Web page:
• In the case of psychiatric disorders such as postpartum psychosis in the mother. 

Breastfeeding can be continued with a few precautions if you have confirmed or suspected COVID-19 that including covering your face with a mask and washing your hands before and after touching your baby.
It can also be a challenge if you have to return to work or any other medical conditions, in which case your doctor can suggest the best.


Am I producing enough milk? Should I give my baby formula?

If your baby gains half a kilogram of weight each month and passes light-coloured urine more than six times a day, it means your baby is getting enough milk. If these parameters are not met, your doctor will check you, your baby, and the way you breastfeed to determine the reason behind this and will counsel you accordingly for any need for formula milk.

Which formula should I give my baby?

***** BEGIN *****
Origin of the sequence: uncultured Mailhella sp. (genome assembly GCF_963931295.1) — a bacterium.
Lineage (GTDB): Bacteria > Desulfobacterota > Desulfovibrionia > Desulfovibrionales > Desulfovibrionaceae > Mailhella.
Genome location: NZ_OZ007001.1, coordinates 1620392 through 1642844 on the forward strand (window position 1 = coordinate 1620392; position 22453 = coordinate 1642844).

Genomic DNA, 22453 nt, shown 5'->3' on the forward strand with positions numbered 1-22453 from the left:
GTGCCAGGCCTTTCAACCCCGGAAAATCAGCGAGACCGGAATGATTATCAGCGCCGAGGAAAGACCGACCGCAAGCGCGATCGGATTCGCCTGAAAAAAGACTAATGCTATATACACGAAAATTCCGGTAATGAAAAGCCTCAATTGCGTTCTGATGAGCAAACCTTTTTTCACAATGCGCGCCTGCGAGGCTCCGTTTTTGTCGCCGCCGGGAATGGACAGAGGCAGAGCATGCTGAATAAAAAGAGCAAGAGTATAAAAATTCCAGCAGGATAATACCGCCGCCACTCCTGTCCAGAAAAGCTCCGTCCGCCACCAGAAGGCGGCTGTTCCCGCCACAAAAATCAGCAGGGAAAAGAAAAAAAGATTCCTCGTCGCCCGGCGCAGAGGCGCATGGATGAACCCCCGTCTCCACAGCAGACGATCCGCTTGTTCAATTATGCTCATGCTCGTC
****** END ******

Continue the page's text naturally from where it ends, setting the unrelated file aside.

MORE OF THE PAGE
Choose a formula that has all the nutrients that your baby needs. Baby formula is usually based on cow’s milk. If your baby has cow's milk allergy or complete lactose intolerance (unable to tolerate the sugar in milk, you can give your baby a soy protein-based formula.
When selecting a formula for your baby, pick one that is iron-fortified as it has all the vitamins and minerals your baby needs.

Precautions when feeding your baby with formula

Your baby's bottle and nipple need to be sterilised before use till your baby is four months old. Use warm, soapy water to thoroughly clean the bottle and nipple and place them in boiling water for at least two minutes.
Always check the temperature of the formula by squirting a few drops on your inner wrist before formula feeding your baby to prevent burning your baby’s mouth.
Prepare fresh formula when your baby is hungry and feed it within an hour. Any formula that is left over after a feed should be discarded.

Breastfeeding should be your first choice. However, if you decide to formula feed your baby, choose the appropriate formula and take the necessary precautions to keep the apple of your eye, safe.